A David of the Diamond
Brian Doyle: The Yankees’ 1978 World Series hero and Zionist baseball pioneer
3:31 PM, Oct 16, 2012 • By LEE SMITH
Real pressure is a terminal illness. Several years ago Doyle was struck with leukemia, which nearly cost him his life. “I was in the final stages,” he says. “I was the first person to go through double chemo treatments, and now I’m completely done with the cancer. I had a great team around me,” he says, a group of supporters that included the late Yankees owner George Steinbrenner. “He’d call and encourage me as I was going through it. And then I saw him every year going back for Old Timers’ Games.”
Doyle tells me of his current work on the diamond. “I’m raising money for baseball and softball for the nation of Israel. I’ve also written the curriculum for training Israeli baseball coaches, 1700 coaches, every coach in the nation.”
Doyle is an ordained minister, and like many evangelicals, an ardent supporter of Israel. “One reason I’m there is just to love on the people of Israel, they need people loving on them right now.”
He seems to have cherished the opportunity to discuss scripture and Jewish history in Jerusalem as much as he enjoyed teaching aspiring infielders in Eilat how to stay down on a groundball. His involvement with Israeli sports started a little less than a year ago.
“I was contacted by a man in charge of the global youth baseball federation, Jeff Siegel, who was trained as an instructor at the Doyle Academy,” he says. “He’s a wise baseball man who started doing work throughout the world and told me that Israel is ready for baseball and wanted me to be the director of player development throughout the country.”
Doyle tells me that he just saw the Israeli national team play in Jupiter, Florida where they lost to Spain in the finals of the qualifying round of the World Baseball Classic. He says that the Israeli coach, Cheshire, CT native and former Yankees catcher, Brad Ausmus, “did a great job. They have three native-born Israeli players now, including their best pitcher, a guy I trained right out of the army. He’s 36, but he still made the team. But most of the players are American-born Jews.”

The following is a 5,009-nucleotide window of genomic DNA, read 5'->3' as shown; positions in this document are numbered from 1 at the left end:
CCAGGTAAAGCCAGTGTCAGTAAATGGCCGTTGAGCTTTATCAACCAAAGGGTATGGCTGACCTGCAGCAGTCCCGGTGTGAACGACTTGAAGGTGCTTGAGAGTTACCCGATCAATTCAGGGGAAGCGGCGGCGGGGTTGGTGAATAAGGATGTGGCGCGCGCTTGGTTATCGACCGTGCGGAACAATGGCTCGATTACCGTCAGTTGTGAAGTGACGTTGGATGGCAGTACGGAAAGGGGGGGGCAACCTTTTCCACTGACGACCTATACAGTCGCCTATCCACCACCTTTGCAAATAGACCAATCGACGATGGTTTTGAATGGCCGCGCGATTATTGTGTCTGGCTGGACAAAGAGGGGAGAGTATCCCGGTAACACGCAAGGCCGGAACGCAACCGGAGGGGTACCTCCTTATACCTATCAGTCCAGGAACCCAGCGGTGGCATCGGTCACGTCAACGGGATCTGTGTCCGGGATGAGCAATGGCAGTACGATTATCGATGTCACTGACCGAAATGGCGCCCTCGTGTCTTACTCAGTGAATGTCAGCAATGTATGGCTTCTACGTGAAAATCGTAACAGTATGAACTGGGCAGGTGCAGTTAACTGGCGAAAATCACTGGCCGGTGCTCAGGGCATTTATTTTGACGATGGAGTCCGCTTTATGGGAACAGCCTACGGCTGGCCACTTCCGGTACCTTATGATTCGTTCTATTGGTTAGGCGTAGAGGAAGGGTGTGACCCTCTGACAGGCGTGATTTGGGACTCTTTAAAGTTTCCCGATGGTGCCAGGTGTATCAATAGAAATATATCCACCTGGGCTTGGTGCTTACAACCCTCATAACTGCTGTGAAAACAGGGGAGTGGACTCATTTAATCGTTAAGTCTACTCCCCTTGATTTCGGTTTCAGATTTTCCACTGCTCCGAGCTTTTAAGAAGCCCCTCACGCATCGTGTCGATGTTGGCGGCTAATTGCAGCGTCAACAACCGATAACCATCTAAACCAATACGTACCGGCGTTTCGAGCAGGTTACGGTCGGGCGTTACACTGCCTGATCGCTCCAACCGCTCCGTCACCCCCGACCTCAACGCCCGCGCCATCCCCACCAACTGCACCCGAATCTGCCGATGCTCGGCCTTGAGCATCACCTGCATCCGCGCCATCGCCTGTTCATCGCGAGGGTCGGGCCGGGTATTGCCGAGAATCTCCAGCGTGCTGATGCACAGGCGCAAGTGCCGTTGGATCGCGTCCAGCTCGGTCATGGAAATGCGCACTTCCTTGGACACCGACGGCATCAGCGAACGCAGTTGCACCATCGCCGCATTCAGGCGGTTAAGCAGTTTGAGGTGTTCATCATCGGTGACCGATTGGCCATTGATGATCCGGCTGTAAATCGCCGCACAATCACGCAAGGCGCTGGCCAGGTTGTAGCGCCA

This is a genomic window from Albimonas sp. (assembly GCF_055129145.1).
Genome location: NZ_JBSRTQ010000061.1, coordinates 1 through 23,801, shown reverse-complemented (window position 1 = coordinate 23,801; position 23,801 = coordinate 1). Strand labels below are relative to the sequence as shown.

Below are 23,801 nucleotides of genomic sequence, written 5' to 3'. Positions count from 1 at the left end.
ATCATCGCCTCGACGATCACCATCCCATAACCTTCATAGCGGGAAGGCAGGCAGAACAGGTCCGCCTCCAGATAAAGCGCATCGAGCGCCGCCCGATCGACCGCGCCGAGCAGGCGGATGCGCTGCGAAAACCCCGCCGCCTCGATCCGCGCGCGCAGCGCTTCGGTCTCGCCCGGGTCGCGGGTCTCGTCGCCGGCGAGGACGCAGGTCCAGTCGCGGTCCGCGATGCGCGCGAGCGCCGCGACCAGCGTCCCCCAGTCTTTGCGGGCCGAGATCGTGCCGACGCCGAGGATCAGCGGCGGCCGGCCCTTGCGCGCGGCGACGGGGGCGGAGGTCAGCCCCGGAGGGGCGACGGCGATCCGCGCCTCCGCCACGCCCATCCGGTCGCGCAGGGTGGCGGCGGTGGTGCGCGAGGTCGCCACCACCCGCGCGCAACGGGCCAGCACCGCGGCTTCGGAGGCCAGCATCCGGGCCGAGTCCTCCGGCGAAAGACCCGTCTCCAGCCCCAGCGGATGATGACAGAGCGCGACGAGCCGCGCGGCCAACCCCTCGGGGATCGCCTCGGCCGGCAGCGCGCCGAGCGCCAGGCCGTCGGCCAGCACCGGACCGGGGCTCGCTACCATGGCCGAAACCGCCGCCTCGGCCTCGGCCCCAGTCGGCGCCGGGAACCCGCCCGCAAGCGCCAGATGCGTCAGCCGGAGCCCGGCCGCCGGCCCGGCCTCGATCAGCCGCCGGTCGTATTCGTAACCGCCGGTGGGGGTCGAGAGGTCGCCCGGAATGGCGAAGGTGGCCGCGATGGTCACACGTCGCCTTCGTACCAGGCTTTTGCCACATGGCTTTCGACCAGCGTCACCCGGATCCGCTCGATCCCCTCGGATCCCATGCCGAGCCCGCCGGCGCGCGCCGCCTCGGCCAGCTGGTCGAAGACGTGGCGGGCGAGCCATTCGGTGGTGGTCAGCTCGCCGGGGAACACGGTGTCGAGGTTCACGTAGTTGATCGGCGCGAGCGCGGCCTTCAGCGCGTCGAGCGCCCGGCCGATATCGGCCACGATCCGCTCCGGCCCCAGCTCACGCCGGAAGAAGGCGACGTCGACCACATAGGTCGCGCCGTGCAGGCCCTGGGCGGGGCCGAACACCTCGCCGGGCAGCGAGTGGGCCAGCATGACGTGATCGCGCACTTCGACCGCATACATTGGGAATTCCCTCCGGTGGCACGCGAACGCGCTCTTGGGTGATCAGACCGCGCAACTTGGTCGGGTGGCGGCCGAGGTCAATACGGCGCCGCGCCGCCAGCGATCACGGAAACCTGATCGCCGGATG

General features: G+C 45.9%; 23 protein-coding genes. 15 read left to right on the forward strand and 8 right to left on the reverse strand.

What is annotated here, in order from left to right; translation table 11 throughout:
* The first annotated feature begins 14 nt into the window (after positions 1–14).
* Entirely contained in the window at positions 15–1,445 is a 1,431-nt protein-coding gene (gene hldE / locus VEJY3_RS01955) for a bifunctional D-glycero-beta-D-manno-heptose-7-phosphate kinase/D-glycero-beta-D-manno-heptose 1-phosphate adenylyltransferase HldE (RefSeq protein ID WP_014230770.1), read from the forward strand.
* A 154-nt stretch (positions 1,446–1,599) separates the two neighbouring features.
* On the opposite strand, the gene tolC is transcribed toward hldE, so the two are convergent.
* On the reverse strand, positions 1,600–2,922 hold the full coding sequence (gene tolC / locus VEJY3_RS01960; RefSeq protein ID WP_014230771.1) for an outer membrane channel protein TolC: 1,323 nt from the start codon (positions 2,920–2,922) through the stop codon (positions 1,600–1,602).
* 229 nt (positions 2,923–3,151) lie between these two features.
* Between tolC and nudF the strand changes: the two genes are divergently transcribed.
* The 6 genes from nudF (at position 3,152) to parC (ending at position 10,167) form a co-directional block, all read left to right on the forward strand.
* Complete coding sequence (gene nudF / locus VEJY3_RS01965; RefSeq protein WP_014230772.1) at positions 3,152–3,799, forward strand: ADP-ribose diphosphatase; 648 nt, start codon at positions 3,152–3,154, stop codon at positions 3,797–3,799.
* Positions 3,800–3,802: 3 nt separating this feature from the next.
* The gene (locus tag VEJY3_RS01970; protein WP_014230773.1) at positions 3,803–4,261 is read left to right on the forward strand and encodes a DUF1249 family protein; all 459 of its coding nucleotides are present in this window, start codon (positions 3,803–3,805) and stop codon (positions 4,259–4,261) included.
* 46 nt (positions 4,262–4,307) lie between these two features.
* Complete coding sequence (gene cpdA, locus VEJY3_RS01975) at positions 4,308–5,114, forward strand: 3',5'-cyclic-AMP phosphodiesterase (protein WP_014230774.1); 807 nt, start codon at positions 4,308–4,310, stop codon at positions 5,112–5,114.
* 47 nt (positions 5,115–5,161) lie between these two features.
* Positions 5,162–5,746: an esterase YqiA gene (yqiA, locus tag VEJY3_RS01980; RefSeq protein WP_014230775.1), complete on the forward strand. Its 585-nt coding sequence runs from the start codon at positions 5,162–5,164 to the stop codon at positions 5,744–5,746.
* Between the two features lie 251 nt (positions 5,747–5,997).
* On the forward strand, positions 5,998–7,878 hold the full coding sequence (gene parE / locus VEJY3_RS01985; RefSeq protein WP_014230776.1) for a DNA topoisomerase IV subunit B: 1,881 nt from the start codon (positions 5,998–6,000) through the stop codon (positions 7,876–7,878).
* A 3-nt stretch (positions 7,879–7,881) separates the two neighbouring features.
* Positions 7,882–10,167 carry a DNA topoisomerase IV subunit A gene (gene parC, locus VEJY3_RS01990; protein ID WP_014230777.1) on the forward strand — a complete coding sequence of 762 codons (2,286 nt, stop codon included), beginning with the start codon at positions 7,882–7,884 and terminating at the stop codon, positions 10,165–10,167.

I note that had the Israeli nine gotten out of the qualifying round, they might have done pretty well in the finals if some of the Jewish big-leaguers had joined the squad. With Ian Kinsler, Ryan Braun, Kevin Youklis, Ike Davis, Josh Satin, Danny Valencia, Sam Fuld, Ryan Lavarnway and his Boston batterymate and fellow Yalie Craig Briselow, the brainiest guy in organized baseball, we might be in the middle of the golden age of Jewish baseball.
Doyle says the goal is to have 70 percent of the national team comprising native-born Israelis. Come January he is going to be opening up a new baseball academy right outside of Tel Aviv. “After 5 years,” says Doyle, “if I can get the best athletes, I think you will see a very fast growth in Israeli baseball. I say five because even with a college player, the average is still four years to get to big leagues.”
Does that mean big league teams are going to be scouting Israel for ballplayers? “They better get the attention of pro scouts or I haven’t done my job,” Doyle says.
Israel did have a professional baseball league, founded in 2007 that lasted only the one season. “It left a bad taste in people’s mouths,” says Doyle. “Lots of people lost a lot of money.” The goal now, he says, is to build Israeli baseball from the ground up. Naturally then he’s looking to the historical wellspring of much of Israeli life, the kibbutz.
“At first, they wanted me to start in big cities,” he says. “But I said where do most of the military’s special forces come from? I want your best athletes. All the kibbutzes have land and soccer fields, so I’m trying to raise money to throw up nets and to make soccer fields baseball fields. I want every kibbutz to field a team.”
Seemingly borrowing from both Field of Dreams and Theodor Herzl, Doyle believes that if you will it, they will come. “I can’t tell you how excited I am about it,” says the hero of the 1978 World Series, taking baseball to the world.
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